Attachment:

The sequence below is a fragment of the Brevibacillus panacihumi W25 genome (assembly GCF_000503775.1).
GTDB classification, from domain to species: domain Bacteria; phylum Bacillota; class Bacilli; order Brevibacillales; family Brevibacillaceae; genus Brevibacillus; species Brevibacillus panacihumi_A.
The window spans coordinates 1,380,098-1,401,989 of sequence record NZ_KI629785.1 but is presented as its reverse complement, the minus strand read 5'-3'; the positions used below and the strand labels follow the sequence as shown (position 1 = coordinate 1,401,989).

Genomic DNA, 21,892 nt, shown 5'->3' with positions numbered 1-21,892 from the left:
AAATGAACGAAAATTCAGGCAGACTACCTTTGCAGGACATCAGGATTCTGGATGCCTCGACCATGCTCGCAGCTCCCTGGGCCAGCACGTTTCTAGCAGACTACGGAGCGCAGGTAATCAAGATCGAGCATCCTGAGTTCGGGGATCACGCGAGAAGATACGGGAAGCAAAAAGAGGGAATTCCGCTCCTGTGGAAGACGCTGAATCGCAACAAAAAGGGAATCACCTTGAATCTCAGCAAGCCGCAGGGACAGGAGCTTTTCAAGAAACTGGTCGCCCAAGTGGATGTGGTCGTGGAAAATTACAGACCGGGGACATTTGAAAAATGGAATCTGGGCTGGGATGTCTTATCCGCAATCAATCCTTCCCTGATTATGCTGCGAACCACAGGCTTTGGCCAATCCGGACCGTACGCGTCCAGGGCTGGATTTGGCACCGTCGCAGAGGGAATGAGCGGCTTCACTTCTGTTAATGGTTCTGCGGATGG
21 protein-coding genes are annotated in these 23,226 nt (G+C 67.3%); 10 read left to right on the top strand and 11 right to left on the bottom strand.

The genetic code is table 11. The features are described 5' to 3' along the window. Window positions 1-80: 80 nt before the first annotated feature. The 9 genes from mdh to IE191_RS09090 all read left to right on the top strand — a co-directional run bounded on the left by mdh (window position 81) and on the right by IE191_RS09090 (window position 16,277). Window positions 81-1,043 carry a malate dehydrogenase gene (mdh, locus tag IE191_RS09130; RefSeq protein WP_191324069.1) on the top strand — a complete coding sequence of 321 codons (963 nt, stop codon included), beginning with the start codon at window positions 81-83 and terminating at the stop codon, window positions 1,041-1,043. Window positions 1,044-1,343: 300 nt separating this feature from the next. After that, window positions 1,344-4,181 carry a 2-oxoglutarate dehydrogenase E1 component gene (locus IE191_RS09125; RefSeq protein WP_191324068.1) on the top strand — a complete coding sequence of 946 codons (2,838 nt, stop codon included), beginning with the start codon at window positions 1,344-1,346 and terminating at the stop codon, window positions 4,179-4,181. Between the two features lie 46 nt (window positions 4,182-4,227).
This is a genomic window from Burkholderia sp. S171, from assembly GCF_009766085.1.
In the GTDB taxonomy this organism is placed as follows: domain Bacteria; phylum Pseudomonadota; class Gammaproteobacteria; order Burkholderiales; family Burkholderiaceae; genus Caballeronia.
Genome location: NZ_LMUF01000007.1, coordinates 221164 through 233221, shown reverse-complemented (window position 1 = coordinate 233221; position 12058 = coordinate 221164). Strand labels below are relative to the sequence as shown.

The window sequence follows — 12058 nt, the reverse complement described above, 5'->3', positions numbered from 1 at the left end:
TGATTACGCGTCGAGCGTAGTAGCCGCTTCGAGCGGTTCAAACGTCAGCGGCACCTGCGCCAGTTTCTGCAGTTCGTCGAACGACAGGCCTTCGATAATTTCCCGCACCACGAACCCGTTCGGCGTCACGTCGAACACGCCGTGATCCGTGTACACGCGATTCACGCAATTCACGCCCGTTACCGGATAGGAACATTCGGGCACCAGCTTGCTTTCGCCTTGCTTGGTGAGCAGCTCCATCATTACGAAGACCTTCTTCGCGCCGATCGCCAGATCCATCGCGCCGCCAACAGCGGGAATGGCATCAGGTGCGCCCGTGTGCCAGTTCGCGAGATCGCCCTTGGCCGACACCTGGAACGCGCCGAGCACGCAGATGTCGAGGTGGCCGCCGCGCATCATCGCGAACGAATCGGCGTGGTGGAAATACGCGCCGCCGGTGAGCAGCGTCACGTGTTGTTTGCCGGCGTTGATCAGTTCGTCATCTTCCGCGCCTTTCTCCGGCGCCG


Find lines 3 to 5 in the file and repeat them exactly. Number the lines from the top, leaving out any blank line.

The window spans coordinates 1,380,098-1,401,989 of sequence record NZ_KI629785.1 but is presented as its reverse complement, the minus strand read 5'-3'; the positions used below and the strand labels follow the sequence as shown (position 1 = coordinate 1,401,989).

Genomic DNA, 21,892 nt, shown 5'->3' with positions numbered 1-21,892 from the left:
AAATGAACGAAAATTCAGGCAGACTACCTTTGCAGGACATCAGGATTCTGGATGCCTCGACCATGCTCGCAGCTCCCTGGGCCAGCACGTTTCTAGCAGACTACGGAGCGCAGGTAATCAAGATCGAGCATCCTGAGTTCGGGGATCACGCGAGAAGATACGGGAAGCAAAAAGAGGGAATTCCGCTCCTGTGGAAGACGCTGAATCGCAACAAAAAGGGAATCACCTTGAATCTCAGCAAGCCGCAGGGACAGGAGCTTTTCAAGAAACTGGTCGCCCAAGTGGATGTGGTCGTGGAAAATTACAGACCGGGGACATTTGAAAAATGGAATCTGGGCTGGGATGTCTTATCCGCAATCAATCCTTCCCTGATTATGCTGCGAACCACAGGCTTTGGCCAATCCGGACCGTACGCGTCCAGGGCTGGATTTGGCACCGTCGCAGAGGGAATGAGCGGCTTCACTTCTGTTAATGGTTCTGCGGATGG